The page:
HONOLULU (HawaiiNewsNow) - The Boy Scouts of America proclaims it has a strict child protection policy.
Anyone who wants to be a scoutmaster or a volunteer must submit to a background check. The stringent vetting process began for employees in 1994 and volunteers in 2003.
"It's a nationwide background check. You'll have to sign a document saying you'll do that," said Rick Burr, CEO of the Aloha Council Boy of Scouts of America.
Criminal databases and sex offender registries are checked then rechecked every two years for active scout leaders and volunteers.
"Any kind of sexual crime, even a misdemeanor, would preclude them from being members," Burr said.
Thursday's release of files on more than 1,200 scout leaders nationwide whose behavior raised red flags in the 1960s, 70s and 80s included six men who worked with Scouts in Hawaii.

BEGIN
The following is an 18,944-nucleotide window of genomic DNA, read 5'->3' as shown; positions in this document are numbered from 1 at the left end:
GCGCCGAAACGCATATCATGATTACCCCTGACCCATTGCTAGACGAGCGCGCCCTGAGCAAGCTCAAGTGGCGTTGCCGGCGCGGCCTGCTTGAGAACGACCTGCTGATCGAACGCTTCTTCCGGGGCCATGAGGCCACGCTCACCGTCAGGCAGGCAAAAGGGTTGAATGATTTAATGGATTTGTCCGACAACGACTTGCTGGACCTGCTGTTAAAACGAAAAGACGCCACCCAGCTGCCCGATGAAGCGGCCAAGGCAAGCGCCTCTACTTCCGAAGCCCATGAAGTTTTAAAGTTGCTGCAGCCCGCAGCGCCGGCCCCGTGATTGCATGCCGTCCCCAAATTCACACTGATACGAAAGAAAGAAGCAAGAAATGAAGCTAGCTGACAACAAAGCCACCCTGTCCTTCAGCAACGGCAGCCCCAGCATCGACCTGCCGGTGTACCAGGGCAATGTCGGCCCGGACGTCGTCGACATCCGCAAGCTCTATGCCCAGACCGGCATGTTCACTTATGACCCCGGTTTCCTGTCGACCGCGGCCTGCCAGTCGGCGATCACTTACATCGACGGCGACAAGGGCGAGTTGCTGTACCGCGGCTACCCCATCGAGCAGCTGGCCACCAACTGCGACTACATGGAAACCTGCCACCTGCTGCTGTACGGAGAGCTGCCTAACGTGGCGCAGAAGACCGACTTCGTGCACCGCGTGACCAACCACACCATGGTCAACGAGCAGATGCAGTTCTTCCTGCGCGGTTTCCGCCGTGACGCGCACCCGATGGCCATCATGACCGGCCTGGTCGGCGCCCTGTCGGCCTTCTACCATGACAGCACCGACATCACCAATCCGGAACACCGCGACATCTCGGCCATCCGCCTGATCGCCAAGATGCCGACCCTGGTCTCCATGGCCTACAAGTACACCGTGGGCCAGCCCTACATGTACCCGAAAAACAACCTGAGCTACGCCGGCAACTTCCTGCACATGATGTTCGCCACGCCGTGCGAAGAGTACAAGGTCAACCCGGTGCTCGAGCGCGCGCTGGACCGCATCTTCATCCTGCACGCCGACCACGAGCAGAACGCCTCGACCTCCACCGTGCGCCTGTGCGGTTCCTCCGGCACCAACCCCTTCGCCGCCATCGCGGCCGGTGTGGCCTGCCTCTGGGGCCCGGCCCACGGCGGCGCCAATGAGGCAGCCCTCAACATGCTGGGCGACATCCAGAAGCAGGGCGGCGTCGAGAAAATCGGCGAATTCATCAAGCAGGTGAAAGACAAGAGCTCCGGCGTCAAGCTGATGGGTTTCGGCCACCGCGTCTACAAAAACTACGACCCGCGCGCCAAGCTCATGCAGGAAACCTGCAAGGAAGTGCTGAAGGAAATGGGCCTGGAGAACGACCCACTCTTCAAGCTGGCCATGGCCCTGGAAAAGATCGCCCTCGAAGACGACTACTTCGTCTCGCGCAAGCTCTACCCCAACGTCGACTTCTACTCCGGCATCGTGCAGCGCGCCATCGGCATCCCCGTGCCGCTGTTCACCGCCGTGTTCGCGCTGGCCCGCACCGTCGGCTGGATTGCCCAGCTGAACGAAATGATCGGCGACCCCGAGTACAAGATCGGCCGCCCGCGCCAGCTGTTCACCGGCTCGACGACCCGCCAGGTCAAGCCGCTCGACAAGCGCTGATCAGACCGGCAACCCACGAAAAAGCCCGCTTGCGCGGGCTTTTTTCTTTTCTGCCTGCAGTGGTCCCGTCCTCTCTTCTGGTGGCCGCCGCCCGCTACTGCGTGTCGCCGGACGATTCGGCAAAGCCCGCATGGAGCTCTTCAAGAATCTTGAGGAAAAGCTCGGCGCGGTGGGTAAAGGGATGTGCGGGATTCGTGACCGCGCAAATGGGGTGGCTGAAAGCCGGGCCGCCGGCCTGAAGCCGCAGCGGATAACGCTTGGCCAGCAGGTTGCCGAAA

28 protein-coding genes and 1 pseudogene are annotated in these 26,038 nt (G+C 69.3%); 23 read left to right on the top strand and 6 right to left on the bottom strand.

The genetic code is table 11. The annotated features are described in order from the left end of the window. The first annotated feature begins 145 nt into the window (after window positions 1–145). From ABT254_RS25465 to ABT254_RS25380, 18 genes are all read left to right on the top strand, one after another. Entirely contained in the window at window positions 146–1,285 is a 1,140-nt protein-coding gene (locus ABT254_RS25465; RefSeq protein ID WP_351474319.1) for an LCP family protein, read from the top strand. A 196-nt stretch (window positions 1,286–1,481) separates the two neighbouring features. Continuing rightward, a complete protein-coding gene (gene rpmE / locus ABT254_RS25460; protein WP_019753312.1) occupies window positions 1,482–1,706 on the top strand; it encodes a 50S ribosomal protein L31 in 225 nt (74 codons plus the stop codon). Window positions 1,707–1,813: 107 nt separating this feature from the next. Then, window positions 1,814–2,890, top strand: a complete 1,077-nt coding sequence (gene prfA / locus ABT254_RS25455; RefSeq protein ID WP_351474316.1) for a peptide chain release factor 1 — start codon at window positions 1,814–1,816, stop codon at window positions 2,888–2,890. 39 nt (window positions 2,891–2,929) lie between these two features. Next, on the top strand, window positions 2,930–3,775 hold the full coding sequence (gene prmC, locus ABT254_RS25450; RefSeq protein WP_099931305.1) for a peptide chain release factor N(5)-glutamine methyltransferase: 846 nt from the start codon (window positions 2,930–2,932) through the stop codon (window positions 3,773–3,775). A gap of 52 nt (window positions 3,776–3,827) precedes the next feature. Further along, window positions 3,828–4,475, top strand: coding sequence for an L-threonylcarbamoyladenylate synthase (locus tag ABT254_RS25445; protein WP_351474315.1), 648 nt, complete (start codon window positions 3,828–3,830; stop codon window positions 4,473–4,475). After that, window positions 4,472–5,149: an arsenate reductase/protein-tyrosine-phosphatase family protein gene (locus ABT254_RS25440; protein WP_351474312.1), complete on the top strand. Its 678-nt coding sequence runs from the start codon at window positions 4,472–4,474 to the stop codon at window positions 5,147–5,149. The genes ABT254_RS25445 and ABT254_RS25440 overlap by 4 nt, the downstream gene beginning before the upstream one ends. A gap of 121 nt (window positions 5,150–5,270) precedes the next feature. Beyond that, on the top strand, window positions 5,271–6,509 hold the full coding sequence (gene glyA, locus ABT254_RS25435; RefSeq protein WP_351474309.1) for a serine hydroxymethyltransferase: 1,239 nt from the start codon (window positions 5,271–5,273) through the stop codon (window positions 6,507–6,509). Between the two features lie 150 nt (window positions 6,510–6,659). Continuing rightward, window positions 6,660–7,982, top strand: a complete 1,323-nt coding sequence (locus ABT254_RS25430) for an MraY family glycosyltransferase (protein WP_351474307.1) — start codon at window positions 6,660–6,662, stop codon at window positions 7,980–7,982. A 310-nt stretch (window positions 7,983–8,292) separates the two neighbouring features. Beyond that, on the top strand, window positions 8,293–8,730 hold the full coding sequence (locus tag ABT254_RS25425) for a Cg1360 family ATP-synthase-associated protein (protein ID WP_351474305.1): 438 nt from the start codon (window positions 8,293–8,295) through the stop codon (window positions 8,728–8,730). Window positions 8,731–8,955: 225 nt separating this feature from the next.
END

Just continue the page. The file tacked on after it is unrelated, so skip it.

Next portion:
William L. Green was convicted of sodomy in 1963, then expelled when the Scouts learned of it. Gary L. Strain led a troop in the 80s, until a charge for child sex abuse came out. Edward P. Dunham, Michael W. Kamp, Jerome W. Kubic and Dale Edmund Wilson were considered dangerous for kids. Scouting dismissed them but kept their files.
"These files were maintained to ensure that if they ever applied again in the future, they would not be allowed to have contact with our kids," said John Fielding, Hawaii Assistant Council Commissioner for Catholic Scouting.
Scouting is under scrutiny for formerly letting suspected pedophiles into its ranks. Burr said present day procedures ensure levels of security for scouts.
"Maybe those mistakes laid the groundwork for the positive things that we do now to protect our kids," he said.
Scouting now has a policy that forbids scout leaders from one-on-one meetings with kids. And scouts and their families are trained in the three R's of protection from sex abuse.
"Recognize, resist and report," Burr said.
Boy Scouts policy mandates notifying law enforcement when abuse is reported.